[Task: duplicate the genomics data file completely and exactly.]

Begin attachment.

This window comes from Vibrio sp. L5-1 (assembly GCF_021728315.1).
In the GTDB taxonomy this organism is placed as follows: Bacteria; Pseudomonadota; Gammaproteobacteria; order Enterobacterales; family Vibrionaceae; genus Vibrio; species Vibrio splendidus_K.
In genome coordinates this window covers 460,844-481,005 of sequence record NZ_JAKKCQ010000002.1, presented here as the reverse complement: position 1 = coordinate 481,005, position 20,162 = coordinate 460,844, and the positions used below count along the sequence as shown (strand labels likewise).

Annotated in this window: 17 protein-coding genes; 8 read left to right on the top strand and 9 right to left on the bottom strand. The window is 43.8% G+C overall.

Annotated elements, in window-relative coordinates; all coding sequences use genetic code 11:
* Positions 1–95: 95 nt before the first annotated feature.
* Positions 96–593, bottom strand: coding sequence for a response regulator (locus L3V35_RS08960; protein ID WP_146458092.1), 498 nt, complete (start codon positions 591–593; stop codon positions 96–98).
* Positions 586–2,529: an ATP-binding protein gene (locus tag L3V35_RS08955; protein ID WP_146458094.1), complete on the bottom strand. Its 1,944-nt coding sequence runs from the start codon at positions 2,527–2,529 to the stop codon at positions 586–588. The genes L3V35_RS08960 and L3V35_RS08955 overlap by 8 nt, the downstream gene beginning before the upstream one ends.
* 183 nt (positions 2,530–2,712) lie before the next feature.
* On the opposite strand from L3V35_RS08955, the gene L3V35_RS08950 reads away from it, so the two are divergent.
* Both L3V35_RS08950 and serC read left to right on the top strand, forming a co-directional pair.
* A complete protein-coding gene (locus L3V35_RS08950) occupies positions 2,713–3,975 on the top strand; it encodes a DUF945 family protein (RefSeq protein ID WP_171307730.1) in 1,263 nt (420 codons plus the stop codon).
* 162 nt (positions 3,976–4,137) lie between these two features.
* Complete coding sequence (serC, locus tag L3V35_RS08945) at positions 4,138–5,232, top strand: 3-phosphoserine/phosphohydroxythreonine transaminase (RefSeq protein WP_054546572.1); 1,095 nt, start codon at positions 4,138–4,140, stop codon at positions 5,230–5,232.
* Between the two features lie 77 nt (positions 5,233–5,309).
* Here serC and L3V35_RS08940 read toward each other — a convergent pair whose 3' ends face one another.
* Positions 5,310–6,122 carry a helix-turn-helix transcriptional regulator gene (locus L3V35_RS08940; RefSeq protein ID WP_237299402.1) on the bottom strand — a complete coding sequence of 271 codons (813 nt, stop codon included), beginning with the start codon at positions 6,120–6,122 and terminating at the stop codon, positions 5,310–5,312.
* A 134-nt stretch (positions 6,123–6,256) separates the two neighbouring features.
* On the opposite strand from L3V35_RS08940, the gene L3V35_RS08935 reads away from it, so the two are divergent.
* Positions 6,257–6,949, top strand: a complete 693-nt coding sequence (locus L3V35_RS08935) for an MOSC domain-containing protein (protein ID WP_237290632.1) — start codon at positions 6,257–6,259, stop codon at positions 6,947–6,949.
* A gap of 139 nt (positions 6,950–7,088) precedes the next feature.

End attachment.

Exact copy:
This window comes from Vibrio sp. L5-1 (assembly GCF_021728315.1).
In the GTDB taxonomy this organism is placed as follows: Bacteria; Pseudomonadota; Gammaproteobacteria; order Enterobacterales; family Vibrionaceae; genus Vibrio; species Vibrio splendidus_K.
In genome coordinates this window covers 460,844-481,005 of sequence record NZ_JAKKCQ010000002.1, presented here as the reverse complement: position 1 = coordinate 481,005, position 20,162 = coordinate 460,844, and the positions used below count along the sequence as shown (strand labels likewise).

Annotated in this window: 17 protein-coding genes; 8 read left to right on the top strand and 9 right to left on the bottom strand. The window is 43.8% G+C overall.

Annotated elements, in window-relative coordinates; all coding sequences use genetic code 11:
* Positions 1–95: 95 nt before the first annotated feature.
* Positions 96–593, bottom strand: coding sequence for a response regulator (locus L3V35_RS08960; protein ID WP_146458092.1), 498 nt, complete (start codon positions 591–593; stop codon positions 96–98).
* Positions 586–2,529: an ATP-binding protein gene (locus tag L3V35_RS08955; protein ID WP_146458094.1), complete on the bottom strand. Its 1,944-nt coding sequence runs from the start codon at positions 2,527–2,529 to the stop codon at positions 586–588. The genes L3V35_RS08960 and L3V35_RS08955 overlap by 8 nt, the downstream gene beginning before the upstream one ends.
* 183 nt (positions 2,530–2,712) lie before the next feature.
* On the opposite strand from L3V35_RS08955, the gene L3V35_RS08950 reads away from it, so the two are divergent.
* Both L3V35_RS08950 and serC read left to right on the top strand, forming a co-directional pair.
* A complete protein-coding gene (locus L3V35_RS08950) occupies positions 2,713–3,975 on the top strand; it encodes a DUF945 family protein (RefSeq protein ID WP_171307730.1) in 1,263 nt (420 codons plus the stop codon).
* 162 nt (positions 3,976–4,137) lie between these two features.
* Complete coding sequence (serC, locus tag L3V35_RS08945) at positions 4,138–5,232, top strand: 3-phosphoserine/phosphohydroxythreonine transaminase (RefSeq protein WP_054546572.1); 1,095 nt, start codon at positions 4,138–4,140, stop codon at positions 5,230–5,232.
* Between the two features lie 77 nt (positions 5,233–5,309).
* Here serC and L3V35_RS08940 read toward each other — a convergent pair whose 3' ends face one another.
* Positions 5,310–6,122 carry a helix-turn-helix transcriptional regulator gene (locus L3V35_RS08940; RefSeq protein ID WP_237299402.1) on the bottom strand — a complete coding sequence of 271 codons (813 nt, stop codon included), beginning with the start codon at positions 6,120–6,122 and terminating at the stop codon, positions 5,310–5,312.
* A 134-nt stretch (positions 6,123–6,256) separates the two neighbouring features.
* On the opposite strand from L3V35_RS08940, the gene L3V35_RS08935 reads away from it, so the two are divergent.
* Positions 6,257–6,949, top strand: a complete 693-nt coding sequence (locus L3V35_RS08935) for an MOSC domain-containing protein (protein ID WP_237290632.1) — start codon at positions 6,257–6,259, stop codon at positions 6,947–6,949.
* A gap of 139 nt (positions 6,950–7,088) precedes the next feature.